Family, rally raise cry for justice for Aaron Bailey

Aaron Bailey. (Photo Provided)

INDIANAPOLIS (WISH) — A cry for justice rose Tuesday from the family of a man shot and killed by two Indianapolis Metropolitan Police Department officers over the prosecutor’s decision not to file criminal charges in the case.

A special prosecutor appointed by the court decided earlier in the day not to file criminal charges against officers Carlton Howard and Michael Dinnsen in the deadly shooting of Aaron Bailey. It happened in June.

A rally was held in downtown Indianapolis just hours after the decision. People in the community came out Tuesday night to show their support for Bailey’s family.

It has been a long four months for family and friends without any answers as to why and what happened until now.

“If we don’t get justice, ya’ll don’t get no peace,” people chanted at the rally. “If we don’t get no justice, ya’ll don’t get no peace.”

A small group spoke up about their frustrations and concerns after the special prosecutor’s decision.

“We waited a long time and we’re still waiting for justice for Aaron Bailey and that day will never come,” said Satchuel Cole, who organized the rally.

People wrote messages in chalk all over the sidewalk of the City-County Building. Christopher Bass told 24-Hour News 8 he doesn’t know the family, but felt compelled to go to the rally.

“It hit a core when I hear something like this is going 50 years later,” Bass said.

The deadly shooting began with a traffic stop and ended with a chase and crash. According to court documents, the officers involved feared for their lives and believed Bailey was reaching for a weapon in the console of the car.

Documents show the officers ordered him to show his hands, but instead Bailey turned and that’s when the officers began shooting.

“I’m upset, I’m mad and I’m tired,” said Erica Bailey, who is Bailey’s daughter. “It’s been four months, and ya’ll couldn’t give me an answer at the beginning and now you want to tell me at the end that it’s over with. That’s ridiculous to me. I don’t understand it.”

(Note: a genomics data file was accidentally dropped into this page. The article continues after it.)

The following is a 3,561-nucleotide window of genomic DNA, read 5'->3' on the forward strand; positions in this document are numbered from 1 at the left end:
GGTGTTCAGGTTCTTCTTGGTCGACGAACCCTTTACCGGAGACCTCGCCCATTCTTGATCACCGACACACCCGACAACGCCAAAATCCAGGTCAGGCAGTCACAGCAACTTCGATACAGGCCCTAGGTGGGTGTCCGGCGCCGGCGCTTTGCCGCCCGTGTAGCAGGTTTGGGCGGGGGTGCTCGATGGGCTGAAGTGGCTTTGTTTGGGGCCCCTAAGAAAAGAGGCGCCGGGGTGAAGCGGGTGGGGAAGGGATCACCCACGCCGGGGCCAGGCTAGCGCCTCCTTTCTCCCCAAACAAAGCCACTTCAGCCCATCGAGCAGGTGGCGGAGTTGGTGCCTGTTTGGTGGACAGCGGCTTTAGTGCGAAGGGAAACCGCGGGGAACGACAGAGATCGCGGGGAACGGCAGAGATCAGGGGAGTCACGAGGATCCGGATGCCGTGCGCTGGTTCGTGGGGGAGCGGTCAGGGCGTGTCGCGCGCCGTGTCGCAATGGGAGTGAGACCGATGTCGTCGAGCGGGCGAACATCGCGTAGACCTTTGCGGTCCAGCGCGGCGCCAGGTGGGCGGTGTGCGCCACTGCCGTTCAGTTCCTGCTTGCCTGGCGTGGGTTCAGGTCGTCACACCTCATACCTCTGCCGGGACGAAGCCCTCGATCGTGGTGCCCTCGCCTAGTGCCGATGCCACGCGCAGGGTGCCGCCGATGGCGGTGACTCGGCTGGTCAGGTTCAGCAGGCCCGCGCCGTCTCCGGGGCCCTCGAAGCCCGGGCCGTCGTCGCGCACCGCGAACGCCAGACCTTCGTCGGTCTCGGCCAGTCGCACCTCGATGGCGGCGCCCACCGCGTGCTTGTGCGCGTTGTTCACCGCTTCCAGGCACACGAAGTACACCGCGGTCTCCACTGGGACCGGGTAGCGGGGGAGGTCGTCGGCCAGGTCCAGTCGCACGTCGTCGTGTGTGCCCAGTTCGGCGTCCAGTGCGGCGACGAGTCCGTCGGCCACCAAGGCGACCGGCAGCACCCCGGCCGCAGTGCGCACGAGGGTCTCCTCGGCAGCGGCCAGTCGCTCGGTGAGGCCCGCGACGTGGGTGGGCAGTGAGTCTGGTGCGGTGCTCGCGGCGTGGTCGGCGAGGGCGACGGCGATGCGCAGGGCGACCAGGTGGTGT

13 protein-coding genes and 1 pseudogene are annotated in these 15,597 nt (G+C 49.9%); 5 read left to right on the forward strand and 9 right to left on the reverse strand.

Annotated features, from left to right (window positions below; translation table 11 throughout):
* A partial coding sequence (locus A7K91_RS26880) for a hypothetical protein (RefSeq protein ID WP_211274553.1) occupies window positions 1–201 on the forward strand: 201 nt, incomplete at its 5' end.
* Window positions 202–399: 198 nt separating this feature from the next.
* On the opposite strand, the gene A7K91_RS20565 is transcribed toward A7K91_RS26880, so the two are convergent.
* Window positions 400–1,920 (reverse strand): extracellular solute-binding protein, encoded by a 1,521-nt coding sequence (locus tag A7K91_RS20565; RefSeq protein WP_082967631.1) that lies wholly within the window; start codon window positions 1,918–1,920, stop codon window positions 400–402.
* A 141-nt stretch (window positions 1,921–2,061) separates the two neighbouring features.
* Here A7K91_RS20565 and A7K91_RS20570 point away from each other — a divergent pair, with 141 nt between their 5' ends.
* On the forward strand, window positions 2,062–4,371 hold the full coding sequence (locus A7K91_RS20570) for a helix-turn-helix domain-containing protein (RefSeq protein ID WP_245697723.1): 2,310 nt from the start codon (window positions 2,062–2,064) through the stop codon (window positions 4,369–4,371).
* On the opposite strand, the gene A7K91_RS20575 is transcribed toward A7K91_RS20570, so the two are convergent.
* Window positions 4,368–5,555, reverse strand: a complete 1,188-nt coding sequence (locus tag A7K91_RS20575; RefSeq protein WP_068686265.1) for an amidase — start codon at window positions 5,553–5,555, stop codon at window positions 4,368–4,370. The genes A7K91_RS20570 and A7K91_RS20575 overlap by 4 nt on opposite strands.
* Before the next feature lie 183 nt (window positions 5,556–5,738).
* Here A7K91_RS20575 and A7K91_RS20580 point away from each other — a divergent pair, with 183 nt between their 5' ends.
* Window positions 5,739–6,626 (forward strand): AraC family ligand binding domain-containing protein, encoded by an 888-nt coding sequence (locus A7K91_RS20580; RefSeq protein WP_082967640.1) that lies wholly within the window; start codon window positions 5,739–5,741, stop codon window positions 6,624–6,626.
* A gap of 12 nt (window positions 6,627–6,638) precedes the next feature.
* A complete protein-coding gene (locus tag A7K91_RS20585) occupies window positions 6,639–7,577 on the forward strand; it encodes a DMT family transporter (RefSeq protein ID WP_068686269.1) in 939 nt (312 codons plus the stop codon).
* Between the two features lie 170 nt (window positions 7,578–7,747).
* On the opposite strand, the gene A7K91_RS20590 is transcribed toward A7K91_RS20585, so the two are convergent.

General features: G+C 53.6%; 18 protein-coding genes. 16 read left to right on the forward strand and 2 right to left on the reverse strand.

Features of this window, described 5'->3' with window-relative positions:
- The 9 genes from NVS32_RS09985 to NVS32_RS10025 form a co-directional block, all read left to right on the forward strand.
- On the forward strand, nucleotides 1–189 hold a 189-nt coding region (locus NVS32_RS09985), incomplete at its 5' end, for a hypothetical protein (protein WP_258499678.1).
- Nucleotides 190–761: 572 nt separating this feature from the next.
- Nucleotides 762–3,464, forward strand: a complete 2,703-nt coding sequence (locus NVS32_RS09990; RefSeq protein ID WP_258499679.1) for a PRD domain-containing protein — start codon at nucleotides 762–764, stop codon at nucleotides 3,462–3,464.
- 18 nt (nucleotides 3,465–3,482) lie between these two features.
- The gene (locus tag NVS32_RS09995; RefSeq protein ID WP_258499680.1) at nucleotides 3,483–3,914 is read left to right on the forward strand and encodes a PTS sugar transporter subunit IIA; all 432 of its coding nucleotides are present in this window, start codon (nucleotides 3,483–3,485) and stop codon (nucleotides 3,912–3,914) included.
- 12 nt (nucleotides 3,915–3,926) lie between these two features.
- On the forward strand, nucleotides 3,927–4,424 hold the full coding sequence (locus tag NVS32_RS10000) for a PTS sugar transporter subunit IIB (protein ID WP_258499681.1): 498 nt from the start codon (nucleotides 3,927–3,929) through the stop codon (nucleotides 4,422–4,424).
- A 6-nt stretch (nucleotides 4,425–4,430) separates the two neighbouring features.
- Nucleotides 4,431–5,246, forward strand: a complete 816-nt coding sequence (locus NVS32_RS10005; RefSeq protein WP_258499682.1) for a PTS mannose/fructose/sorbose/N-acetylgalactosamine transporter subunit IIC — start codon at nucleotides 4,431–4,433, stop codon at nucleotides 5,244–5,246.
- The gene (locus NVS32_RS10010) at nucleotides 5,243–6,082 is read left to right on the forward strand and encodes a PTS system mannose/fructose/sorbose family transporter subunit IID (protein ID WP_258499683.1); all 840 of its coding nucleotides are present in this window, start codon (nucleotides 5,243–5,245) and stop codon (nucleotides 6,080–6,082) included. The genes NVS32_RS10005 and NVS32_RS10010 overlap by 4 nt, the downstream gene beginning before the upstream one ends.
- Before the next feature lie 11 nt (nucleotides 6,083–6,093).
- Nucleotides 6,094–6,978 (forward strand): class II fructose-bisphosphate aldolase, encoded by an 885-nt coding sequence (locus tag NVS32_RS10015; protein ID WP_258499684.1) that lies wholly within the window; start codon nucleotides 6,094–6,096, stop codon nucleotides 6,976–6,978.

Bailey said her father was shot four times in the back.

Documents show police did not find a gun in Bailey’s car.

“Today, when they told me that they were going to let them cops go back to work,” she said, “basically it broke my heart, you hear me? I can’t sleep at night. My family can’t sleep at night.”

The attorney for Bailey’s family told 24-Hour News 8 they have an active civil lawsuit in civil court against the city and police department.

Police Chief Bryan Roach is scheduled to speak with the media Wednesday morning about the case.

Timeline

Here is a timeline of events since the shooting:

July 11: The FBI announced it has launched a civil rights investigation into the fatal shooting.

July 14: Mayor Joe Hogsett announced new policies including more training on racial bias and bringing in experts to analyze how officers are being trained. He also called for a review of the Citizens Police Complaint Board, and the opening of an IMPD Office of Diversity to track local trends and create a Use of Force Board to review incidents where an officer uses force.

July 15: Hundreds gathered at the Indiana Statehouse, including members of Bailey’s family, and called for justice for Bailey.

July 17: Bailey’s family issued a statement thanking the mayor for the new policies and reviews. “We are encouraged by the Mayor’s words, but anxious to see deadlines and concrete steps taken.”

July 19: Bailey’s family, in an interview with 24-Hour News 8, called for a special prosecutor to review whether the officers’ actions were criminal. The family also said it was looking into a civil lawsuit.

Aug. 10: Family and community activists held a press conference and rally to demand justice for Bailey.

Aug. 22: The Marion County prosecutor filed a request to bring in a special prosecutor to look into Bailey’s fatal shooting, and the family said it was happy to see another step taken in the process. The mayor called on IMPD to fully cooperate with the special prosecutor. The special prosecutor was appointed the next day.

Sept. 21: Bailey’s family — his sister and two surviving adult children — filed a lawsuit in U.S. District Court in Indianapolis. The lawsuit against IMPD and two officers — named in the lawsuit, Carlton Howard and Michal Dinnsen — asks the court to convene a jury to determine whether the IMPD’s policies violate federal laws and to award the family monetary damages.

Oct. 31: The special prosecutor appointed in the case, St. Joseph County’s Ken Cotter, announces no charges will be filed against the police officers involved in the Bailey shooting. A small rally at the City-County Building and a press conference by Aaron’s daughter followed the announcement from the prosecutor. The FBI said it was continuing its investigation of the fatal shooting.